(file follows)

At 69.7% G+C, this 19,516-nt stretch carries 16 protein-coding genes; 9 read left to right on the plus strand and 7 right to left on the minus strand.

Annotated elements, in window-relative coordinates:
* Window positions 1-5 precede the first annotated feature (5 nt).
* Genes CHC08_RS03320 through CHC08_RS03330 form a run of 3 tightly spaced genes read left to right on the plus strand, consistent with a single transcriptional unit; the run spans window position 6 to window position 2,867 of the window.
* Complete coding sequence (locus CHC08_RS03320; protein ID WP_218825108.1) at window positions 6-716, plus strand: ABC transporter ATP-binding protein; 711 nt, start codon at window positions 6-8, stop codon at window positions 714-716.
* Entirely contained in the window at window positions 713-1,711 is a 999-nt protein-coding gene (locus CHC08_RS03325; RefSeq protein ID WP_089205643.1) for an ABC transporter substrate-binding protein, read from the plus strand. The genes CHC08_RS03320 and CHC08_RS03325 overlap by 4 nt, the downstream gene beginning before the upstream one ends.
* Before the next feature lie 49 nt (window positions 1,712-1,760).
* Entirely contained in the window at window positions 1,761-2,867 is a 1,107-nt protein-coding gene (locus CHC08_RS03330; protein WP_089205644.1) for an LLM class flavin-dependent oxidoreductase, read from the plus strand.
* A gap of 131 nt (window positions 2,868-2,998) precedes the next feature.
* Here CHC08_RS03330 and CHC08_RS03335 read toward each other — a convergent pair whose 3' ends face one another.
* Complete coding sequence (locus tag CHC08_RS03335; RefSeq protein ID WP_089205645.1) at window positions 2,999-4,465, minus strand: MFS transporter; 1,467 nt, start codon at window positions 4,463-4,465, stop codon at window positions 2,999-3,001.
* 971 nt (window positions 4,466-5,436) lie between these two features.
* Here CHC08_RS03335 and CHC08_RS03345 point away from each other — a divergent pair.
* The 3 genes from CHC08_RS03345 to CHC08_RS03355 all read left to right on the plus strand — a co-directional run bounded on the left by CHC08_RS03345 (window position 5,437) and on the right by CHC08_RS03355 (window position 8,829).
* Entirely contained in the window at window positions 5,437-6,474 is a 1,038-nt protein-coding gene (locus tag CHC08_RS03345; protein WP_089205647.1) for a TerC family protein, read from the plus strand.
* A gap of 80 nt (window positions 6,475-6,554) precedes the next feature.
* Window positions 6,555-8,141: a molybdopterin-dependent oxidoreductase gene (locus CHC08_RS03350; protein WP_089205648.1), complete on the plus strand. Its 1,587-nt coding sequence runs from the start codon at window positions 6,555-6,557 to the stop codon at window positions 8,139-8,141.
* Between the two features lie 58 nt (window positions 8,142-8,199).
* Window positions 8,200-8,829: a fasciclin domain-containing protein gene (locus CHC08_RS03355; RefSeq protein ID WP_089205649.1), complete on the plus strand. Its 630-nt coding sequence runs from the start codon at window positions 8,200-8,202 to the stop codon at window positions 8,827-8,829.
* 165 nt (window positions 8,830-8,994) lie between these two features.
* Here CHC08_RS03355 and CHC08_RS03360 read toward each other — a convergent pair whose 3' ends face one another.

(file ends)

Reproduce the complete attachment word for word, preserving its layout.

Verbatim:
At 69.7% G+C, this 19,516-nt stretch carries 16 protein-coding genes; 9 read left to right on the plus strand and 7 right to left on the minus strand.

Annotated elements, in window-relative coordinates:
* Window positions 1-5 precede the first annotated feature (5 nt).
* Genes CHC08_RS03320 through CHC08_RS03330 form a run of 3 tightly spaced genes read left to right on the plus strand, consistent with a single transcriptional unit; the run spans window position 6 to window position 2,867 of the window.
* Complete coding sequence (locus CHC08_RS03320; protein ID WP_218825108.1) at window positions 6-716, plus strand: ABC transporter ATP-binding protein; 711 nt, start codon at window positions 6-8, stop codon at window positions 714-716.
* Entirely contained in the window at window positions 713-1,711 is a 999-nt protein-coding gene (locus CHC08_RS03325; RefSeq protein ID WP_089205643.1) for an ABC transporter substrate-binding protein, read from the plus strand. The genes CHC08_RS03320 and CHC08_RS03325 overlap by 4 nt, the downstream gene beginning before the upstream one ends.
* Before the next feature lie 49 nt (window positions 1,712-1,760).
* Entirely contained in the window at window positions 1,761-2,867 is a 1,107-nt protein-coding gene (locus CHC08_RS03330; protein WP_089205644.1) for an LLM class flavin-dependent oxidoreductase, read from the plus strand.
* A gap of 131 nt (window positions 2,868-2,998) precedes the next feature.
* Here CHC08_RS03330 and CHC08_RS03335 read toward each other — a convergent pair whose 3' ends face one another.
* Complete coding sequence (locus tag CHC08_RS03335; RefSeq protein ID WP_089205645.1) at window positions 2,999-4,465, minus strand: MFS transporter; 1,467 nt, start codon at window positions 4,463-4,465, stop codon at window positions 2,999-3,001.
* 971 nt (window positions 4,466-5,436) lie between these two features.
* Here CHC08_RS03335 and CHC08_RS03345 point away from each other — a divergent pair.
* The 3 genes from CHC08_RS03345 to CHC08_RS03355 all read left to right on the plus strand — a co-directional run bounded on the left by CHC08_RS03345 (window position 5,437) and on the right by CHC08_RS03355 (window position 8,829).
* Entirely contained in the window at window positions 5,437-6,474 is a 1,038-nt protein-coding gene (locus tag CHC08_RS03345; protein WP_089205647.1) for a TerC family protein, read from the plus strand.
* A gap of 80 nt (window positions 6,475-6,554) precedes the next feature.
* Window positions 6,555-8,141: a molybdopterin-dependent oxidoreductase gene (locus CHC08_RS03350; protein WP_089205648.1), complete on the plus strand. Its 1,587-nt coding sequence runs from the start codon at window positions 6,555-6,557 to the stop codon at window positions 8,139-8,141.
* Between the two features lie 58 nt (window positions 8,142-8,199).
* Window positions 8,200-8,829: a fasciclin domain-containing protein gene (locus CHC08_RS03355; RefSeq protein ID WP_089205649.1), complete on the plus strand. Its 630-nt coding sequence runs from the start codon at window positions 8,200-8,202 to the stop codon at window positions 8,827-8,829.
* 165 nt (window positions 8,830-8,994) lie between these two features.
* Here CHC08_RS03355 and CHC08_RS03360 read toward each other — a convergent pair whose 3' ends face one another.